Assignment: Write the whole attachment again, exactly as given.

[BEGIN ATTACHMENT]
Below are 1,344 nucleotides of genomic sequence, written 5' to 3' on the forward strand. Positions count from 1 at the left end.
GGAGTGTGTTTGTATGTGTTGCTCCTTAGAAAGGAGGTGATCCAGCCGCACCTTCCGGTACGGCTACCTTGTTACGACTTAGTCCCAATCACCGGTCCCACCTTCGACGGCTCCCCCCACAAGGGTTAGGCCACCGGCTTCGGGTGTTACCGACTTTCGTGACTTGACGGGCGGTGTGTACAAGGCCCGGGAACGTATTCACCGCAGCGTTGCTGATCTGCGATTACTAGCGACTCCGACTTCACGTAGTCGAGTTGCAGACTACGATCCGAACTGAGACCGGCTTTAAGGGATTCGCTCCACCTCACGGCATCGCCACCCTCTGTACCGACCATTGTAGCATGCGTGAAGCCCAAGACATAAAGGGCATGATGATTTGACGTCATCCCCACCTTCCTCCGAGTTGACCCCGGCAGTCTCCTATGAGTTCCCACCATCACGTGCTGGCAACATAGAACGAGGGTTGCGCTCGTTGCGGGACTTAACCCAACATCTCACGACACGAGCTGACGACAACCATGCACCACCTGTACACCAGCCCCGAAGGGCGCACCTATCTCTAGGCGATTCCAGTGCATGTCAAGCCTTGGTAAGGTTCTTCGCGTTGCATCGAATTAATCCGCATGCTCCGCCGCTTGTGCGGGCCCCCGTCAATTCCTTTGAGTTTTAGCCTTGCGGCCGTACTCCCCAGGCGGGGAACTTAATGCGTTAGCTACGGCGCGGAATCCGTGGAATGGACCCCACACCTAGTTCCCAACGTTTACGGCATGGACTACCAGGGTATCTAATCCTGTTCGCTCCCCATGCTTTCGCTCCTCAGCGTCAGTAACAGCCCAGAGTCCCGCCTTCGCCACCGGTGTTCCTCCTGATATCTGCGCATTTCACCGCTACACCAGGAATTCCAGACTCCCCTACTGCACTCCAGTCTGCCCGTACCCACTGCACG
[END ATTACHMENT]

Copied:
Below are 1,344 nucleotides of genomic sequence, written 5' to 3' on the forward strand. Positions count from 1 at the left end.
GGAGTGTGTTTGTATGTGTTGCTCCTTAGAAAGGAGGTGATCCAGCCGCACCTTCCGGTACGGCTACCTTGTTACGACTTAGTCCCAATCACCGGTCCCACCTTCGACGGCTCCCCCCACAAGGGTTAGGCCACCGGCTTCGGGTGTTACCGACTTTCGTGACTTGACGGGCGGTGTGTACAAGGCCCGGGAACGTATTCACCGCAGCGTTGCTGATCTGCGATTACTAGCGACTCCGACTTCACGTAGTCGAGTTGCAGACTACGATCCGAACTGAGACCGGCTTTAAGGGATTCGCTCCACCTCACGGCATCGCCACCCTCTGTACCGACCATTGTAGCATGCGTGAAGCCCAAGACATAAAGGGCATGATGATTTGACGTCATCCCCACCTTCCTCCGAGTTGACCCCGGCAGTCTCCTATGAGTTCCCACCATCACGTGCTGGCAACATAGAACGAGGGTTGCGCTCGTTGCGGGACTTAACCCAACATCTCACGACACGAGCTGACGACAACCATGCACCACCTGTACACCAGCCCCGAAGGGCGCACCTATCTCTAGGCGATTCCAGTGCATGTCAAGCCTTGGTAAGGTTCTTCGCGTTGCATCGAATTAATCCGCATGCTCCGCCGCTTGTGCGGGCCCCCGTCAATTCCTTTGAGTTTTAGCCTTGCGGCCGTACTCCCCAGGCGGGGAACTTAATGCGTTAGCTACGGCGCGGAATCCGTGGAATGGACCCCACACCTAGTTCCCAACGTTTACGGCATGGACTACCAGGGTATCTAATCCTGTTCGCTCCCCATGCTTTCGCTCCTCAGCGTCAGTAACAGCCCAGAGTCCCGCCTTCGCCACCGGTGTTCCTCCTGATATCTGCGCATTTCACCGCTACACCAGGAATTCCAGACTCCCCTACTGCACTCCAGTCTGCCCGTACCCACTGCACG